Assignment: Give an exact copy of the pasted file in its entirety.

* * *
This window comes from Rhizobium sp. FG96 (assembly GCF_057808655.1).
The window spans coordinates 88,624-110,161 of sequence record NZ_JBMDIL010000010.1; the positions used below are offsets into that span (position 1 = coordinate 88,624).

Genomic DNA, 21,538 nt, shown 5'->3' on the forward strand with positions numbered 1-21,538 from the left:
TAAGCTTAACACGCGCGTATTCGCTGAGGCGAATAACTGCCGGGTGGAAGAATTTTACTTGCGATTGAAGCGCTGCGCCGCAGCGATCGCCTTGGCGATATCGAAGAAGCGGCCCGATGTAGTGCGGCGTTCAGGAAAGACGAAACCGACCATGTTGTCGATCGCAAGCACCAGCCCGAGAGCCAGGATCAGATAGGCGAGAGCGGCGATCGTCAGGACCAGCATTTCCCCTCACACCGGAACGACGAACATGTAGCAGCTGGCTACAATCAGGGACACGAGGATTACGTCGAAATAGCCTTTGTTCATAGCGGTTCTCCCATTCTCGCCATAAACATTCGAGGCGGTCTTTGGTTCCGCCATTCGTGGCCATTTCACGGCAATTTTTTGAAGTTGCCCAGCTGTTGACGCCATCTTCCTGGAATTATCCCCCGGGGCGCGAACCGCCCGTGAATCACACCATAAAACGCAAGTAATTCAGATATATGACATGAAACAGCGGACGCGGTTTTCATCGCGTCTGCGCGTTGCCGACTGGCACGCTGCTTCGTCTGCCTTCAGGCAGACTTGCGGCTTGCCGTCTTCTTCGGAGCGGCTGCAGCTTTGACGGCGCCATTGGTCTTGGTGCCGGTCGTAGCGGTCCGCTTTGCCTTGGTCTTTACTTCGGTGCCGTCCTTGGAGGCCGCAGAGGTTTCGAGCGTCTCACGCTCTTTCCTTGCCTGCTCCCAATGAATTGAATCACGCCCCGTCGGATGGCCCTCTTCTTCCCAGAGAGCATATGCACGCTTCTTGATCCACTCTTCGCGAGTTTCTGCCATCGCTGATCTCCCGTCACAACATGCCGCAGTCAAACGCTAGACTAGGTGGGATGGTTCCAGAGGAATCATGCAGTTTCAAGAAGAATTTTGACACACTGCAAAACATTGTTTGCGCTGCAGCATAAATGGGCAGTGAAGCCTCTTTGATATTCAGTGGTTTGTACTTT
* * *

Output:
This window comes from Rhizobium sp. FG96 (assembly GCF_057808655.1).
The window spans coordinates 88,624-110,161 of sequence record NZ_JBMDIL010000010.1; the positions used below are offsets into that span (position 1 = coordinate 88,624).

Genomic DNA, 21,538 nt, shown 5'->3' on the forward strand with positions numbered 1-21,538 from the left:
TAAGCTTAACACGCGCGTATTCGCTGAGGCGAATAACTGCCGGGTGGAAGAATTTTACTTGCGATTGAAGCGCTGCGCCGCAGCGATCGCCTTGGCGATATCGAAGAAGCGGCCCGATGTAGTGCGGCGTTCAGGAAAGACGAAACCGACCATGTTGTCGATCGCAAGCACCAGCCCGAGAGCCAGGATCAGATAGGCGAGAGCGGCGATCGTCAGGACCAGCATTTCCCCTCACACCGGAACGACGAACATGTAGCAGCTGGCTACAATCAGGGACACGAGGATTACGTCGAAATAGCCTTTGTTCATAGCGGTTCTCCCATTCTCGCCATAAACATTCGAGGCGGTCTTTGGTTCCGCCATTCGTGGCCATTTCACGGCAATTTTTTGAAGTTGCCCAGCTGTTGACGCCATCTTCCTGGAATTATCCCCCGGGGCGCGAACCGCCCGTGAATCACACCATAAAACGCAAGTAATTCAGATATATGACATGAAACAGCGGACGCGGTTTTCATCGCGTCTGCGCGTTGCCGACTGGCACGCTGCTTCGTCTGCCTTCAGGCAGACTTGCGGCTTGCCGTCTTCTTCGGAGCGGCTGCAGCTTTGACGGCGCCATTGGTCTTGGTGCCGGTCGTAGCGGTCCGCTTTGCCTTGGTCTTTACTTCGGTGCCGTCCTTGGAGGCCGCAGAGGTTTCGAGCGTCTCACGCTCTTTCCTTGCCTGCTCCCAATGAATTGAATCACGCCCCGTCGGATGGCCCTCTTCTTCCCAGAGAGCATATGCACGCTTCTTGATCCACTCTTCGCGAGTTTCTGCCATCGCTGATCTCCCGTCACAACATGCCGCAGTCAAACGCTAGACTAGGTGGGATGGTTCCAGAGGAATCATGCAGTTTCAAGAAGAATTTTGACACACTGCAAAACATTGTTTGCGCTGCAGCATAAATGGGCAGTGAAGCCTCTTTGATATTCAGTGGTTTGTACTTT